1 NOVEMBER 1963, Page 13

SIR,—Can we now consider facts behind the words of Mr.

Peterson and others:

1. The term 'university graduate' covers a very wide range of ability in Britain, and a much wider one in the US and the USSR. If we called Advanced Level GCE and Higher National Certificates 'de- grees,' we would parallel their figures.

2. Fifteen per cent of British students drawing public money to go to universities fail to achieve the lowest form of degree. For these, and more, we may depreciate the value of the word 'graduate,' or invent a new title or new courses, but this won't change their real value—on present terminology they will still be 'failed BAs.'

3. Full-time places at technical colleges remain unfilled, except by admitting students who come from overseas for the purpose-50 per cent in many cases, and 90 per cent in one or two. That is, the 15 per cent 'failed BAs' and those immediately beyond them want, not a degree course, but something else, more expensive and which a technical college can't give, from the public purse. Would it he social status?

Following Parkinson's Law, educationists will almost always argue for expanded education; the Robbins Committee consisted almost entirely of educationists. Teenagers, only human, will seek as much as possible for nothing. But may we now revert to the national problem, and suggest that the answer lies not in expanding education at all, but in making proper use of the talent we have got.

Vocational selection and guidance are not avail- able at the right points. They are offered effectively, but in doubtful quality, by the Ministry of Labour and University Appointments Boards only to people who have already completed their full-time educa- tion. In practice the latter, when prolonged, tends already to have limited the field of choice consider- ably.

Probably no student, even of relatively low ability, is kept from advanced study by poverty; but a proportion of top-class talent is squeezed out by the inequities of the 'parental contribution,' which is not condemned by the Robbins Committee. Some of the people concerned may achieve their proper level by other channels.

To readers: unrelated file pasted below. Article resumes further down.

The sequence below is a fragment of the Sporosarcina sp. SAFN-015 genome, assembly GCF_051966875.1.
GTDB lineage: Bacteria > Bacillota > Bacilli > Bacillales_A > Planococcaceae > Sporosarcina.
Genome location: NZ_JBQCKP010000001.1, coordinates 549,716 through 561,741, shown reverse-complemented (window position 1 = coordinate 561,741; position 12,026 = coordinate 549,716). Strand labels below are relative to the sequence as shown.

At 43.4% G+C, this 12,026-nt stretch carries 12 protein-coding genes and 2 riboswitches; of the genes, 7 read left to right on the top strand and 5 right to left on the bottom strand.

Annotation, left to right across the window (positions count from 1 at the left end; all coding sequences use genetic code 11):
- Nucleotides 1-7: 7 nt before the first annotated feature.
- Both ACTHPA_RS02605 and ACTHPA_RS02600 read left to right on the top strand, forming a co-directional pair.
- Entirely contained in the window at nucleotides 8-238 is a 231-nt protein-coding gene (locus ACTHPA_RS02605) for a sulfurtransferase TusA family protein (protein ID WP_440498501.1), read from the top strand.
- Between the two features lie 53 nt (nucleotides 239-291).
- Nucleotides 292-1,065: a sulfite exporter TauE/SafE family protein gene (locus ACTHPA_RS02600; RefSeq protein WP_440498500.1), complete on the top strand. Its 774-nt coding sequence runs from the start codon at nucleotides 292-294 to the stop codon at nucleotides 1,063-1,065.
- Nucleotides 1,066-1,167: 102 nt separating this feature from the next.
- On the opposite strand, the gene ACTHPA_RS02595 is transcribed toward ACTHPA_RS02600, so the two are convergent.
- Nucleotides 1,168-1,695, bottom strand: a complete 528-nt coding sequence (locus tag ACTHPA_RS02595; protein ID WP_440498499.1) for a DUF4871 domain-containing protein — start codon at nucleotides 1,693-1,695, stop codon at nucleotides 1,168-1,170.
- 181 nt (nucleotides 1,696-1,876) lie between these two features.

A few firms have personnel departments really adequate to ensure development of competent people; most graduates and others fall into organisations which don't; Local Education Authorities being one of the worst examples of under-employment and misuse of quality in this respect. In most cases, promotion to jobs worth, say, over £2,000 a year, is mainly a matter of chance, being in the right place at the right time, and getting noticed. A fair proportion of people so promoted are competent, but there are twenty times as many left under-employed. This is the real cause of 'shortage.'

The USSR has more comprehensive, if bureau- cratic, arrangements for keeping track of developing ability. In the US there is greater fluidity for talent to move about in order to show itself, for individuals to strike out on their own. Britain tends to stultify talent by monopolies, monoliths, and an array of licences and controls,- not to mention progressive taxation. It is not surprising that so many young people register for jobs outside Britain; what is more surprising is the number that is sufficiently optimistic to remain.